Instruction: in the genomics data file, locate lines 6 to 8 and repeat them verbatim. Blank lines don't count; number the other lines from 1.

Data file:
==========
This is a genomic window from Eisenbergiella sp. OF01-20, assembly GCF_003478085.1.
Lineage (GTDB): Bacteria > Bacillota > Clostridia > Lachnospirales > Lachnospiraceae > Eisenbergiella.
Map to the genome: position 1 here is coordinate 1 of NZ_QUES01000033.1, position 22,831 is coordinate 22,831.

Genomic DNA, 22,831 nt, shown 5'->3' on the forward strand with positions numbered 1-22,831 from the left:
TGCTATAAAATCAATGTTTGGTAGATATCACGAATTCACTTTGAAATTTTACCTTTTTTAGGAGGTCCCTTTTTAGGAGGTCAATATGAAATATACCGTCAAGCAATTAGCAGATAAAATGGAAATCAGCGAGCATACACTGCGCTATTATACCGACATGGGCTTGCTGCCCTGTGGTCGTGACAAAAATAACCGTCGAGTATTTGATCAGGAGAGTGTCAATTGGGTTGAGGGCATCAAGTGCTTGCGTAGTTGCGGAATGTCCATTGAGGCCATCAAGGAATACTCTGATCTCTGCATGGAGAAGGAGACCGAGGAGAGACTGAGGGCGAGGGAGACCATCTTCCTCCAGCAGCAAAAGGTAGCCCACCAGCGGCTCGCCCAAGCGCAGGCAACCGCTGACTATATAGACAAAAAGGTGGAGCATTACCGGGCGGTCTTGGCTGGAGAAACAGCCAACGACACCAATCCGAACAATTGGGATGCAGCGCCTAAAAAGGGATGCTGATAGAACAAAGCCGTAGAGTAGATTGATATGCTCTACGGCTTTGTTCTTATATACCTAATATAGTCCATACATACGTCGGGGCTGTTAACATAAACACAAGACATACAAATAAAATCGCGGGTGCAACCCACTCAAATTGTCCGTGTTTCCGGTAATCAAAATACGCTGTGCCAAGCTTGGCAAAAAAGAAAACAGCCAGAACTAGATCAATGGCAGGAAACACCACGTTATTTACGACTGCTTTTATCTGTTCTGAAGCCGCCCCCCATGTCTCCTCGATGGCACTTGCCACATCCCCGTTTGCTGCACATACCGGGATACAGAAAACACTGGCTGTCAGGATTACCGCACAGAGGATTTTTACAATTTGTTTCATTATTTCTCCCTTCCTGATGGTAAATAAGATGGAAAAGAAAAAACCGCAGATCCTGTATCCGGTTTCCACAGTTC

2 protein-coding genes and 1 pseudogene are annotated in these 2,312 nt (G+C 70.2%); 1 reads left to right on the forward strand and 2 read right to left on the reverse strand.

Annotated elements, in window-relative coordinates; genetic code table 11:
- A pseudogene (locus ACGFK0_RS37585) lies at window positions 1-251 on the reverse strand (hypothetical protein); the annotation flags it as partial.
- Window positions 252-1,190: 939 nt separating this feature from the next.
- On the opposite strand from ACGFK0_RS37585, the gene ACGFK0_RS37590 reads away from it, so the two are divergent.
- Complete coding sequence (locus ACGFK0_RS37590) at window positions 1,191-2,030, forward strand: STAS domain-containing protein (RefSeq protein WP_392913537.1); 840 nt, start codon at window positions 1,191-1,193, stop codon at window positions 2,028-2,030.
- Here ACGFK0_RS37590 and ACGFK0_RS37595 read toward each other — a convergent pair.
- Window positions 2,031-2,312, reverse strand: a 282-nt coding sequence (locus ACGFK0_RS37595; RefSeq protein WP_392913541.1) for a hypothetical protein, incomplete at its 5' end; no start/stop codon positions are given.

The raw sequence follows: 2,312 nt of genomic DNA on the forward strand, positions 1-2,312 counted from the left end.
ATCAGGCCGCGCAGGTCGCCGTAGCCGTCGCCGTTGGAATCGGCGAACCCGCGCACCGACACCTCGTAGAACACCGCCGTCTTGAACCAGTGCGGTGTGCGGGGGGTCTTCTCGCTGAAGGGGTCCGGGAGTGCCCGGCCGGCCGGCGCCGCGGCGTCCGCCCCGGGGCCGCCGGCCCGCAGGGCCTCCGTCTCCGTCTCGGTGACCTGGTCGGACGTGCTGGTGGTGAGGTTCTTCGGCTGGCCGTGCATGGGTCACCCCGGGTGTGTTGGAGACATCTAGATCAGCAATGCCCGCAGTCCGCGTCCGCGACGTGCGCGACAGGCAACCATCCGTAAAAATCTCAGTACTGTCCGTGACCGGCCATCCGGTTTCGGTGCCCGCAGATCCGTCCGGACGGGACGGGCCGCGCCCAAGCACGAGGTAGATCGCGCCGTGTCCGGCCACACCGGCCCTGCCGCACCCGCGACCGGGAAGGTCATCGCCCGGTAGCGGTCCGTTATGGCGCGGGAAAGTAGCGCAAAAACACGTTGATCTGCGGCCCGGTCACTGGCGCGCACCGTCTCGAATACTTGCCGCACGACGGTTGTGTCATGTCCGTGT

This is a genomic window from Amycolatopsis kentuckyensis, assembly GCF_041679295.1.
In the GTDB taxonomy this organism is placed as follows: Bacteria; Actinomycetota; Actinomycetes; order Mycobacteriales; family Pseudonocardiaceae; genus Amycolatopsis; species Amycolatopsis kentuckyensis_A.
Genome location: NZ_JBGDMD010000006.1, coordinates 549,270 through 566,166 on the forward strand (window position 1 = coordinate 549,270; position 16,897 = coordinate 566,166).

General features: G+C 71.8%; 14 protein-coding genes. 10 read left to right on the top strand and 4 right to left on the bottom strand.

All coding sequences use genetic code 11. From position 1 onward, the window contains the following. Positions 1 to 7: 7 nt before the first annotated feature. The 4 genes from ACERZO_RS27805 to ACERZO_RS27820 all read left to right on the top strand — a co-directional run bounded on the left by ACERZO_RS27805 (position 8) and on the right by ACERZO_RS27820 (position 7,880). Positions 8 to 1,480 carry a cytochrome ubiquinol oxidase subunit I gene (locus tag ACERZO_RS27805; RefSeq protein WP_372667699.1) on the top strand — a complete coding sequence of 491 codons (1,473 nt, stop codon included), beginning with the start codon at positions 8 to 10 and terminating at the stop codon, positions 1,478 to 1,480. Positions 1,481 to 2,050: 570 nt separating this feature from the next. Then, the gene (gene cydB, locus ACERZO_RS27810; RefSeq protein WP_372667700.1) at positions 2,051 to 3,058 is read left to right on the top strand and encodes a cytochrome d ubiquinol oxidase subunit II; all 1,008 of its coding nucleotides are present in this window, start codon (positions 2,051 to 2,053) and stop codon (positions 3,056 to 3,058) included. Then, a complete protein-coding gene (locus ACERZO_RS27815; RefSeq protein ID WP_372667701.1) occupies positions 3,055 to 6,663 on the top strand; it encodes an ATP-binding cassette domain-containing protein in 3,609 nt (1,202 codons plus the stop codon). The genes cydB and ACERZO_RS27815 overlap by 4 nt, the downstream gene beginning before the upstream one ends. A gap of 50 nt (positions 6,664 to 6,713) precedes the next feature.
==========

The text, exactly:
2 protein-coding genes and 1 pseudogene are annotated in these 2,312 nt (G+C 70.2%); 1 reads left to right on the forward strand and 2 read right to left on the reverse strand.

Annotated elements, in window-relative coordinates; genetic code table 11:
- A pseudogene (locus ACGFK0_RS37585) lies at window positions 1-251 on the reverse strand (hypothetical protein); the annotation flags it as partial.